Monday, October 6, 2008

Jeebus comes to Georgetown - Adventures in Tasmanian 80s Religion

The Salamanca Asians appear to have left, at least for the time being, replaced by cheaper sockier vendors and a girl with the uphill task of selling big aqua containers of water to passers by. My work mate spent the entire day trying to tell me some gossip about why another girl we worked with never got married when she was supposed to, but I'm not into gossip at the moment. She looked a bit deflated that I didn't take on board the conversational path and try and join in with some trash talk. I ended up in the despairing pit of hopelessness that is Rosny library - there's not the mini soap opera around the Internet usage, or the flirtacious single mothers using slightly out of date words like "radical" and "dude" to roll back the years as they flirt with the terminally hopeless and unemployable (oh, 1999, where did the time go?) - instead there's a group of seemingly dis-satisfied and slightly irritable old men who seem to do nothing but print bits of papers and forever fail to work their e-mails. The library in my home town in Scotland, it was always partially shut down for seniors Thursday, with the old folks approaching a computer as cavemen must have once discovered fire. I must admit, it is greatly bewildering to me I've used computers my whole life - right from the glory days of being able to loan the BBC Micro from Penguin Primary (represent y'all) and once putting in as my high score on a game of Grannys Garden "Sick Bastard!" and getting told off by my Mum. She actually played the game until she had got enough high scores to wipe Sick Bastard from the record books, and suddenly computers seemed incredibly lame. Given the rivalry between me and the Aborigine in Kingston library back in the old days, the rivalry to get any spare computer, we would usually hover around the pensioners, knowing that any moment, they would give up trying to find the "C" key and go and do something productive involving a poker machine, and we would be free to pounce...such is the horrible state of mind you get into when you have nothing to do, so gripped with madness, that you think the 10 minutes you don't spend reading your e-mails might be when you miss something amazing...usually you just missed the Nigerian royal family asking for a bank account.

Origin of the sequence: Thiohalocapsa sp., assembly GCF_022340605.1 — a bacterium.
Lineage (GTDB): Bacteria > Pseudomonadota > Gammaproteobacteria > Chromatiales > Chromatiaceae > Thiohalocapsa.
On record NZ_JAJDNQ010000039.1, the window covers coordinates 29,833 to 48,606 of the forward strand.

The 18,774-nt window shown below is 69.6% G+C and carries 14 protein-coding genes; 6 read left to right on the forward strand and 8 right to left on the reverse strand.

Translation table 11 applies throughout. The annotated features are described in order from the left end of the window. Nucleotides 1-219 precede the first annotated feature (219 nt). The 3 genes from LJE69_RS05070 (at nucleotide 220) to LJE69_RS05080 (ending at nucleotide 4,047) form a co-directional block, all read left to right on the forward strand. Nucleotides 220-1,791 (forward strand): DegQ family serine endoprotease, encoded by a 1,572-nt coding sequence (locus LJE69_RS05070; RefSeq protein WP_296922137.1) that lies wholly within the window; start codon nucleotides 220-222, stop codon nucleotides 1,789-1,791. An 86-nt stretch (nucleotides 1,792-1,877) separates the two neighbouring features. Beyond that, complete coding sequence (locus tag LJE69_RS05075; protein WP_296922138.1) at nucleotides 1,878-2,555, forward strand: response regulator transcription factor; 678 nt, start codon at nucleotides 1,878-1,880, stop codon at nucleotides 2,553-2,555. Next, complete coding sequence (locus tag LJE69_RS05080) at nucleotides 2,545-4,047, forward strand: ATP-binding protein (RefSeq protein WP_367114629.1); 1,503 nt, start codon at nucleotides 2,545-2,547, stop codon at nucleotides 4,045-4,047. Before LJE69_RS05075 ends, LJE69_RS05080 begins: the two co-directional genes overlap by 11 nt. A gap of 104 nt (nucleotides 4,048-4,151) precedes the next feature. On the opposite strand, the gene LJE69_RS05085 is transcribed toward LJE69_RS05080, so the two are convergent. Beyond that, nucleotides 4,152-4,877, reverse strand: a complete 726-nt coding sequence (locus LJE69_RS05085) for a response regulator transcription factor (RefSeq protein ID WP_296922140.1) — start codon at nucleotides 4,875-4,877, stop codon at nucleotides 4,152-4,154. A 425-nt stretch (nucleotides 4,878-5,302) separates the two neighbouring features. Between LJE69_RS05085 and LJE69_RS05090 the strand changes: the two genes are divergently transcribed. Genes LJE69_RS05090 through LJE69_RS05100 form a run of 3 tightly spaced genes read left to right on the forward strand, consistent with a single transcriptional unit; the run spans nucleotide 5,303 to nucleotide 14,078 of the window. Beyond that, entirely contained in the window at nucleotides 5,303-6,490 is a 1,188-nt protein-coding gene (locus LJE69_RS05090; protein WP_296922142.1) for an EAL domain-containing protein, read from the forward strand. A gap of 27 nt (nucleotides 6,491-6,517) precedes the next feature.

I found something really interesting in one of my old 1983 North West Coast football records. Something I really didn't expect to see - an invitation to go and learn and study the Ba'hai Faith...in Zeehan. Now, the reason I find this amazing is because it takes some pretty big stones to have thought in 1983 Tasmania that a completely different religious and philosophical lifestyle (to the only two religions I ever knew growing up in Penguin, "I believe in Jesus" and "who can be arsed") could be taught to the people of Zeehan. Without wanting to generalise, these are people who are still getting over the loss of Mello Yello, never mind attempting to find the answers to lifes big questions. This might just be a generalisation. When I was in primary school, we had this kid at school called Paul, nice kid, but definitely not the brightest. Religious studies on the NW Coast were all pretty basic - we didn't have to question too many of lifes major questions like where are we heading and why are we here, if you could pick Jesus out of a line up and spell Mary, you were pretty OK. One day in religion, we were doing something pretty different (I went to a pretty different school, they encouraged emotional connections and crying if you felt like it, which went over really well in Scotland) like, I don't know, carving an incense candle or something, when Paul tapped one of our classmates on the shoulder. He looked genuinely upset, and it wasn't just because his candle looked all wrong (I don't think candles are square and have a fifteen foot wick, that'd be a bomb surely?) - he looked at his text, looked at the candle then out the window. "I just found out something" - we feared the worst, Pauls mother had been poorly, or drunk, not quite sure, but as he clutched us to his confidence, he said softly..."Jesus...Jesus is dead?" - the solemnity in his voice was definite, and since I was 9 I hadn't even got to questioning the fundamental philosophical imperative in his question, and since Paul was a man to call a Jesus a Jesus, we dealt in the strictly literal. Yes, Jesus is dead, we said, and left him to his freaky ACME quality candle...until he tapped another classmate on the shoulder and said "...and the donkey too?"